Tuesday, 9 December 2008


It is a real privilege to host the next stop on the Cyclone tour of Charles Lambert's stunning collection, The Scent of Cinnamon. (Salt Publishing, 2008)

Charles and I had a quick natter, and decided to concentrate on two stories, Air and Moving the Needle Towards the Thread.

Hi Charles. I am interested but not surprised to see that you had chosen to set both these wonderful stories on islands. That works on so many levels. There is a deep and resonant sense of loneliness, of 'something fracturing, separating', of displacement arising from the setting, and from the characters,. In Air, an important layer of the theme being explored here seems to be voiced by the man met in the bar. Am I right? Can you talk about this? The choice of island for setting for example... was it a deliberate thing? Did it appear as a 'surprise' to you, the writer, from some part of the creative spirit that allows preoccupations to surface in this way... see what I mean?

Well, the two stories came from different places, creatively speaking. Moving the Needle towards the Thread was triggered by one of those what if? things I spoke about with Elizabeth: in this case, the idea of the compromising photograph and the circumstances in which it was taken and found. After which I had to do some work on who and where. I’d just come back from a holiday on Cephalonia, where I’d come across the wonderful, and awful, concept of the pharmacos, essentially a scapegoat but with the idea of healing so firmly implanted in the word, and I know that fed into my choice of setting. This is one of those stories that I wrote and re-wrote (my patient Zoetrope reviewers may remember this!) and I only got it right when I realized it was her story, not theirs, and turned it round to first person. But the fact that it’s set on an island obviously isn’t casual. The story deals with isolation, of the individual and of the couple, and how this both protects us and renders us vulnerable.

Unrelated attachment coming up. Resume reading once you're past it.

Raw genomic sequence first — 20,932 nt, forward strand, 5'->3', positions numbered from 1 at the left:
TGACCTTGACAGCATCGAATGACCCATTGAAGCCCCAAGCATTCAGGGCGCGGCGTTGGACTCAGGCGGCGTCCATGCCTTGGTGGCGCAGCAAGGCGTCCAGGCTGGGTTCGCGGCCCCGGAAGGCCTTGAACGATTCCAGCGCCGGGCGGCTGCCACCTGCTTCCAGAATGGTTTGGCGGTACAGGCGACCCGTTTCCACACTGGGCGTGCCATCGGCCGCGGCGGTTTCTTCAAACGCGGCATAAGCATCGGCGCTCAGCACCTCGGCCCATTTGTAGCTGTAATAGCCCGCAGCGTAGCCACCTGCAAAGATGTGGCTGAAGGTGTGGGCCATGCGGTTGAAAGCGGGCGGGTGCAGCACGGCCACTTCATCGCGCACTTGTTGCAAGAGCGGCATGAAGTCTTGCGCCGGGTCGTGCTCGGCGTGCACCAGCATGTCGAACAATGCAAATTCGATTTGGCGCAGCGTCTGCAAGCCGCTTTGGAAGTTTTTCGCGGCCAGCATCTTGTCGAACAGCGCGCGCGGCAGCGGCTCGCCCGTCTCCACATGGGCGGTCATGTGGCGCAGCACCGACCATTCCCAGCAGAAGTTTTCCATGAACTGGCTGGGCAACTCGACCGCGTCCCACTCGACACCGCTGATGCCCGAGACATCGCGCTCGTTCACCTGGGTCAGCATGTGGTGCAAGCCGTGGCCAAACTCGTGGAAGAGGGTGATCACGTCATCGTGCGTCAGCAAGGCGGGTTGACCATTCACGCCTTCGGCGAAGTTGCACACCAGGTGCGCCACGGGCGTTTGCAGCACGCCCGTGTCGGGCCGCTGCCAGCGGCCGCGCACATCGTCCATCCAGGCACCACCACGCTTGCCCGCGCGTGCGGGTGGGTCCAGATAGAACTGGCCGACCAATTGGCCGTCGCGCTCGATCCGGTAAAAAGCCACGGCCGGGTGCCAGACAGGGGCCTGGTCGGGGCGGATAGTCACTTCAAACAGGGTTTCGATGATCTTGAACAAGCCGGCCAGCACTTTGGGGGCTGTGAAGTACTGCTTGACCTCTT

Islands, like holidays, are experimental conditions in a way; there’s no escape. I’m sure we’ve all experienced the holiday sensation - I hope short-lived - of being trapped within a relationship and of having nothing else to fall back on because you’re stuck in some place that isn’t yours, with the one person who should be everything and suddenly, disastrously, isn’t. Moving the Needle towards the Thread carries this to extremes. The island I drew on for some of the details, by the way, isn’t Greek, but Italian. It’s Ponza, just off the coast from where I live.

The second story, Air, is also the result of an island holiday, this time on Rhodes, and most of the details in the story are drawn from our experiences. We really did go to the island with the half-baked idea of buying a bar and settling, and so on, and anyone who’s entertained similar thoughts may be able to corroborate the whole Greek business of buying the ‘air’ in order to take a place over. The bar we went to may still exist, and I’m sure the aquarium is just as depressing now as it was then.
So I had a bundle of scenes that felt like material for a story. What I didn’t have was a dynamic, until the final scene came back to me, much distorted, from another incident on another holiday some time before. Once again, the story focuses on a relationship and what happens to it under stress, but here the island becomes a metaphor not only for laboratory conditions, but also for escape. The contrast between the two characters – home-loving, stick-in-the-mud Julian and restless, ever-seeking David – is also, as you say, a contrast between normality and a sense of being special, and this is made explicit when David talks to Brian, the man they meet at the bar, who says: ‘Special? We’re two a bloody penny, we are. You want to know what’s special about us? I’ll tell you what’s special about us. We don’t belong here or there or anywhere else.” The story isn’t sure about this, about who’s right, about whether belonging and exile might be the same thing, and its uncertainty is what drives the narrative on.
Charles, reading at his launch party.